Skepticism, Slow Response Complicate Mysterious Misery of ‘Long COVID’

Stories that caught our attention

Fred Marziano got COVID-19 last March -- and the symptoms never went away
Fred Marziano, 50, a Marin County sheriff’s deputy, strolls through a neighborhood in Petaluma, California, with the aid of a rolling walker. Marziano got COVID-19 in March 2020, and the symptoms never went away. Once an athletic guy, he has retired and continues experiencing shortness of breath, cough, dizziness, fatigue, and other symptoms. Photo: Yalonda M. James / San Francisco Chronicle via Getty Images

Lauren Nichols fell ill with COVID-19 on March 10, 2020 — and like many other people who contracted SARS-CoV-2, she stayed sick for a long time. “When we spoke on day 150, she was on her fifth month of gastrointestinal problems and severe morning nausea,” reporter Ed Yong wrote in The Atlantic. “She still has extreme fatigue, bulging veins, excessive bruising, an erratic heartbeat, short-term memory loss, gynecological problems, sensitivity to light and sounds, and brain fog.”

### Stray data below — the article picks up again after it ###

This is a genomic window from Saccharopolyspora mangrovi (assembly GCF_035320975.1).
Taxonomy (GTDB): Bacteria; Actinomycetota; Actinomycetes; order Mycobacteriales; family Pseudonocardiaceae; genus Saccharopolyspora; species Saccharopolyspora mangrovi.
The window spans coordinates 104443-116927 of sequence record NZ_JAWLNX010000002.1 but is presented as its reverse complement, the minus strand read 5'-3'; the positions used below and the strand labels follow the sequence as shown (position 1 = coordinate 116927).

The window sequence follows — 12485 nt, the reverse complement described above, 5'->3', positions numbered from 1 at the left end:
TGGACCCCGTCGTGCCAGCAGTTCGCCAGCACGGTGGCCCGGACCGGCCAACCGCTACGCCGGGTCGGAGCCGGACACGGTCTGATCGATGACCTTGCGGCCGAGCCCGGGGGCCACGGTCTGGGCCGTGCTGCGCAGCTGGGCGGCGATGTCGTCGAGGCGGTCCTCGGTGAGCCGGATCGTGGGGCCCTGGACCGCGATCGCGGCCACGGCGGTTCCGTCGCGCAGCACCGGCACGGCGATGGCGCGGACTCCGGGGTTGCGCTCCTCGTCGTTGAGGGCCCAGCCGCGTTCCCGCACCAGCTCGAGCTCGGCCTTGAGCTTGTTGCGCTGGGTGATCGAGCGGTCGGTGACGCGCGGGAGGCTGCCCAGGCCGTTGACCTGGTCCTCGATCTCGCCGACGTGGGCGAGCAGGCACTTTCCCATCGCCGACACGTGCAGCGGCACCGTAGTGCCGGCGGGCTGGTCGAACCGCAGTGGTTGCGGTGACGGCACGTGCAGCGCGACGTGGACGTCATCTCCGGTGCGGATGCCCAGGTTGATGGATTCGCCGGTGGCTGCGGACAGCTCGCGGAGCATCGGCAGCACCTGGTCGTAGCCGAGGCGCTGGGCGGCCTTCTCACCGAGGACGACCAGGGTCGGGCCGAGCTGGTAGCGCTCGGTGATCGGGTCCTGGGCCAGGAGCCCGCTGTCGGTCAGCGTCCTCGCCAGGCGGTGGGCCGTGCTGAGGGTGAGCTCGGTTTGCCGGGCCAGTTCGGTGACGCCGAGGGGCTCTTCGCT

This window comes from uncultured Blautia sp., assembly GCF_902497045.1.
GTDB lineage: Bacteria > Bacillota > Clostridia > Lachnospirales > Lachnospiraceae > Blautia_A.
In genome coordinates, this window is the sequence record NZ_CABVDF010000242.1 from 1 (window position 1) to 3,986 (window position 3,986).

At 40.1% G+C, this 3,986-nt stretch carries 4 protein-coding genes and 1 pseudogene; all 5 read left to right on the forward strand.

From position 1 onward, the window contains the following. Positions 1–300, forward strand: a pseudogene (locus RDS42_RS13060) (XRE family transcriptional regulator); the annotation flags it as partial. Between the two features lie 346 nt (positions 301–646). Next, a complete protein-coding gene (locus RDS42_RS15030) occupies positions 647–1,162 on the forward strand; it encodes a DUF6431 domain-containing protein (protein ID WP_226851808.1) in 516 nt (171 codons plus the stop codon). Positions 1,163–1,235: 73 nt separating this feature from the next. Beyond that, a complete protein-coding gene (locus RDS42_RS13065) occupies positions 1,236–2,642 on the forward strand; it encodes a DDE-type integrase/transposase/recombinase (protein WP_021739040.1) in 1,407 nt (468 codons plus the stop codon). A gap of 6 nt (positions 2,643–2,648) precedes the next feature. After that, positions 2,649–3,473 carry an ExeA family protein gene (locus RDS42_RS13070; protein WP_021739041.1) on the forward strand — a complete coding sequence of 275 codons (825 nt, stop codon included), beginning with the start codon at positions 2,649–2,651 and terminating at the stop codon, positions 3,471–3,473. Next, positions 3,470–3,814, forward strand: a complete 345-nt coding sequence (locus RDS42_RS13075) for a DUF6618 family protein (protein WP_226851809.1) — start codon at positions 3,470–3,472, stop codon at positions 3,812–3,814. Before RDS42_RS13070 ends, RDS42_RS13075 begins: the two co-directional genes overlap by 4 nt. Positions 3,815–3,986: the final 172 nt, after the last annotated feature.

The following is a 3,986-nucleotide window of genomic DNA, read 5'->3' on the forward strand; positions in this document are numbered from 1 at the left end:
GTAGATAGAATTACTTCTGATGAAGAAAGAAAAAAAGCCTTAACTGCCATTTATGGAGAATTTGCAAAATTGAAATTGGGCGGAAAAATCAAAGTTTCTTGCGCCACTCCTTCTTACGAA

Essential CoverageThese symptoms are some of the many experienced by people living with the misery of so-called “long COVID”: fatigue, headaches, trouble sleeping, cognitive difficulty, racing pulse, and heart palpitations. “Who they are and how many of them remain ill after a SARS-CoV-2 infection are unknown,” writes Melissa Healy of the Los Angeles Times. “What drives their bizarre array of symptoms is, as yet, unexplained. Their prognoses remain uncertain. And so is the answer to the most pressing question: How can they be helped?”

Long COVID is distinct from an acute COVID-19 infection. In the acute phase of COVID-19, the immune system fights off the virus. Symptoms can range from mild to severe to nonexistent. COVID-19 has been remarkable for the number of people who are completely asymptomatic during an infection, but those people are not immune from long COVID.

In long COVID, the acute phase of the illness ends but debilitating symptoms either begin or continue. Between 10% and 30% of people infected with SARS-CoV-2 suffer from long COVID, writes Meghan O’Rourke of The Atlantic. That range suggests how little is known about the postviral syndrome. Doctors began noticing long COVID symptoms in the early days of the pandemic, and the US Centers for Disease Control and Prevention acknowledged the existence of long COVID in July 2020, Tanya Basu reported in MIT Technology Review. Yet the National Institutes of Health (NIH) did not receive funding for research into the syndrome until 2021.